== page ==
Yes, but not everyone gets into the college recruiting gravy train. You either didn't go at a target school, or you didn't make the cut. Then you graduate and you're basically hung out to dry unless you know someone. This applies to many areas besides software engineering.

I mostly remember college careers fairs as a place where big companies tried to get you to apply for their internships.

Microsoft and Google and such usually had their own separate events, and I'll grant they were more serious about hiring people, though they mostly seemed to hire people who'd already been their interns.

I've experienced the opposite but that might be because I'm looking at software development jobs. Most of the mega-corps and the medium-large companies that do software development actively recruit new grads while the small companies are only looking for experienced people.

Because the newbies will work for less. They will work longer hours (to learn the ropes.) They don't have families and health issues, so they are cheaper to employ as well. They are less aware of their rights and have less long term outlook, which would steer them away from these sorts of HR miasmas.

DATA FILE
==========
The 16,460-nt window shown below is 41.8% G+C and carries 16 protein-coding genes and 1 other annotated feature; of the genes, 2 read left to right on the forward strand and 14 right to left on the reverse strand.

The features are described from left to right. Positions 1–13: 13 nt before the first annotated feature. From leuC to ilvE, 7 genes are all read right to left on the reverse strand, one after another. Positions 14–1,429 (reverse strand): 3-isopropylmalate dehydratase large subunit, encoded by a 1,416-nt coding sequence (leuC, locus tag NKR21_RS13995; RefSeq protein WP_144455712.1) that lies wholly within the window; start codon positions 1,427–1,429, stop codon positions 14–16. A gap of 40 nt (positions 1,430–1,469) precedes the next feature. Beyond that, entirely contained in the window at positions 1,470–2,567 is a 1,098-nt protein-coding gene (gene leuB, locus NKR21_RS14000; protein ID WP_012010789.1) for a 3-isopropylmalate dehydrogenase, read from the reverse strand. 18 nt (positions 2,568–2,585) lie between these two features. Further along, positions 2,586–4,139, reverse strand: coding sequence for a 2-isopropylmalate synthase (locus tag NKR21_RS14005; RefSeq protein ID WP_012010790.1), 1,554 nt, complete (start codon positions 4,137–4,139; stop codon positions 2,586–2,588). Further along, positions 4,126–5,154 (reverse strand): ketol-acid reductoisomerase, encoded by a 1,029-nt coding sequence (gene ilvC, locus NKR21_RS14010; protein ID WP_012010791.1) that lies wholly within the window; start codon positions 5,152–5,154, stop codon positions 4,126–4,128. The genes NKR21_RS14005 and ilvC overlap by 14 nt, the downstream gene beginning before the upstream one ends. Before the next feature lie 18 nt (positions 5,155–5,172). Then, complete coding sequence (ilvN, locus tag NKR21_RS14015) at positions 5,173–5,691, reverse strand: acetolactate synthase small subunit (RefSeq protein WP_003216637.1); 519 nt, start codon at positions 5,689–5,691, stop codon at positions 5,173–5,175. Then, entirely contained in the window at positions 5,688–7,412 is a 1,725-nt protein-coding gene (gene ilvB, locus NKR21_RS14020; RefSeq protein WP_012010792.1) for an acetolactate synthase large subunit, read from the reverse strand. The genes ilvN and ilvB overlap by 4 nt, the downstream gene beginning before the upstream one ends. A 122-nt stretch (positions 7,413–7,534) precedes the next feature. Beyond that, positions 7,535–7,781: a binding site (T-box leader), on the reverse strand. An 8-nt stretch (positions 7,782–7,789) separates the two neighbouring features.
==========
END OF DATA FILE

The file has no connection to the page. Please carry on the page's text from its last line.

Thus they are just the filler needed by BigCo to compensate from the continuous braindrain. Once they have the skills and know the ropes, they'll either get promoted or leave for an employer of choice.

That may be the case, but it doesn't mean the above statement isn't just factually wrong.

Pretty much every big company has a graduate scheme.

Willingness to hire newbies is orthogonal to the size of the company except maybe for the very small and very fast companies (short: startups) who just cannot bear the costs of bringing new employees up to speed. Btw, my first semi-steady job was two bosses, two admins and me being the third employee, the DB guy, still a student.

It is entirely possible for a company to have a great working environment and an incompetent HR team.